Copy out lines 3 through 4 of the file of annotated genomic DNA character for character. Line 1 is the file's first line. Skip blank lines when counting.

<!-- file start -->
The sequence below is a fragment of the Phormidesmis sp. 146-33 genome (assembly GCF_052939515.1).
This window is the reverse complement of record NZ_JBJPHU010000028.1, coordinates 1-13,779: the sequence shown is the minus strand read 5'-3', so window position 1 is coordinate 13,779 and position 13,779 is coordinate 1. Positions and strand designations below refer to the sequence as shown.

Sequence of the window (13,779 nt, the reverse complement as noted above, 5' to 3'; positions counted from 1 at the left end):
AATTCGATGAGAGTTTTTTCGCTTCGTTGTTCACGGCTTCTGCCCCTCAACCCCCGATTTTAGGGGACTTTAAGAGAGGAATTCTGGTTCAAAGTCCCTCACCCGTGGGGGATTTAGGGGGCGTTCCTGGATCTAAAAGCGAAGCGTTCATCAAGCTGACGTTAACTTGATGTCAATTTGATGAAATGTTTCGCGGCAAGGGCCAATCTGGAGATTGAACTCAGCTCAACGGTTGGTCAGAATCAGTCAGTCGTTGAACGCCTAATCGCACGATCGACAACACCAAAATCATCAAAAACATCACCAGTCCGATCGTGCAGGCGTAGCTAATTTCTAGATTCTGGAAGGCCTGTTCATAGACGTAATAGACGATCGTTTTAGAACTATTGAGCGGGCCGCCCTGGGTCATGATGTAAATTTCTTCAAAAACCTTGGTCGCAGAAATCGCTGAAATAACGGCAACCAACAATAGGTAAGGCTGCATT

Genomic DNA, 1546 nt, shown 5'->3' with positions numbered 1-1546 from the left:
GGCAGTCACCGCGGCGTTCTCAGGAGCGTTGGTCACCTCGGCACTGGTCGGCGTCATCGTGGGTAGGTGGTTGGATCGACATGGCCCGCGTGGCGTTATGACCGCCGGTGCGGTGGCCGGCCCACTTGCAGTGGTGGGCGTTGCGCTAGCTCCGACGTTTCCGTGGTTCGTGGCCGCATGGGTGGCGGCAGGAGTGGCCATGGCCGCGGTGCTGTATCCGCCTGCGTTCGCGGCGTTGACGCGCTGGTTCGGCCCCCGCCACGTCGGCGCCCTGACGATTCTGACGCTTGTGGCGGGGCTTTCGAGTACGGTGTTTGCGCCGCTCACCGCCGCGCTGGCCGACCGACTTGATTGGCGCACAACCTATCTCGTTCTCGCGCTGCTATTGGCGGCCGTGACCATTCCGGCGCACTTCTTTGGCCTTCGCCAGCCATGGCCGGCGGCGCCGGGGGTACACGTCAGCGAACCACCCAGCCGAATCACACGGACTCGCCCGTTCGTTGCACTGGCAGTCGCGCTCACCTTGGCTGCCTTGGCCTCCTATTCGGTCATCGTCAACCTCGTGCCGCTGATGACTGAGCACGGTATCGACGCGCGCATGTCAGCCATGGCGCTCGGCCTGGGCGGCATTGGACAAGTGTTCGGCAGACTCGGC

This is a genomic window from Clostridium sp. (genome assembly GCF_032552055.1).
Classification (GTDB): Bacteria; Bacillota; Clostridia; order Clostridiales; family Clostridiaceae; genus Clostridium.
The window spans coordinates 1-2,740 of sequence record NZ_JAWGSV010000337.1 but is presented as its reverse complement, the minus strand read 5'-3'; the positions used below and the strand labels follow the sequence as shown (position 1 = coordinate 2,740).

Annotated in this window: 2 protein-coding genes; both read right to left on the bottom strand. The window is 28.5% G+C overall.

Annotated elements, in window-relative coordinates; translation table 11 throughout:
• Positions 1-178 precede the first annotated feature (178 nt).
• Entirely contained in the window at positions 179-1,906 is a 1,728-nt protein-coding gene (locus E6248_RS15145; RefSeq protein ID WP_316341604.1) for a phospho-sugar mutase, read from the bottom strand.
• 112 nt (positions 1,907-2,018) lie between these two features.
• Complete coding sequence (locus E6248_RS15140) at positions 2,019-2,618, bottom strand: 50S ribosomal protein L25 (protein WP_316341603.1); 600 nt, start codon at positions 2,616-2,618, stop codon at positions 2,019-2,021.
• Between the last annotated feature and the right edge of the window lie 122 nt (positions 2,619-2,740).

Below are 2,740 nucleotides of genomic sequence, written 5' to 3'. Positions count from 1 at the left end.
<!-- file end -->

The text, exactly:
Sequence of the window (13,779 nt, the reverse complement as noted above, 5' to 3'; positions counted from 1 at the left end):
AATTCGATGAGAGTTTTTTCGCTTCGTTGTTCACGGCTTCTGCCCCTCAACCCCCGATTTTAGGGGACTTTAAGAGAGGAATTCTGGTTCAAAGTCCCTCACCCGTGGGGGATTTAGGGGGCGTTCCTGGATCTAAAAGCGAAGCGTTCATCAAGCTGACGTTAACTTGATGTCAATTTGATGAAATGTTTCGCGGCAAGGGCCAATCTGGAGATTGAACTCAGCTCAACGGTTGGTCAGAATCAGTCAGTCGTTGAACGCCTAATCGCACGATCGACAACACCAAAATCATCAAAAACATCACCAGTCCGATCGTGCAGGCGTAGCTAATTTCTAGATTCTGGAAGGCCTGTTCATAGACGTAATAGACGATCGTTTTAGAACTATTGAGCGGGCCGCCCTGGGTCATGATGTAAATTTCTTCAAAAACCTTGGTCGCAGAAATCGCTGAAATAACGGCAACCAACAATAGGTAAGGCTGCATT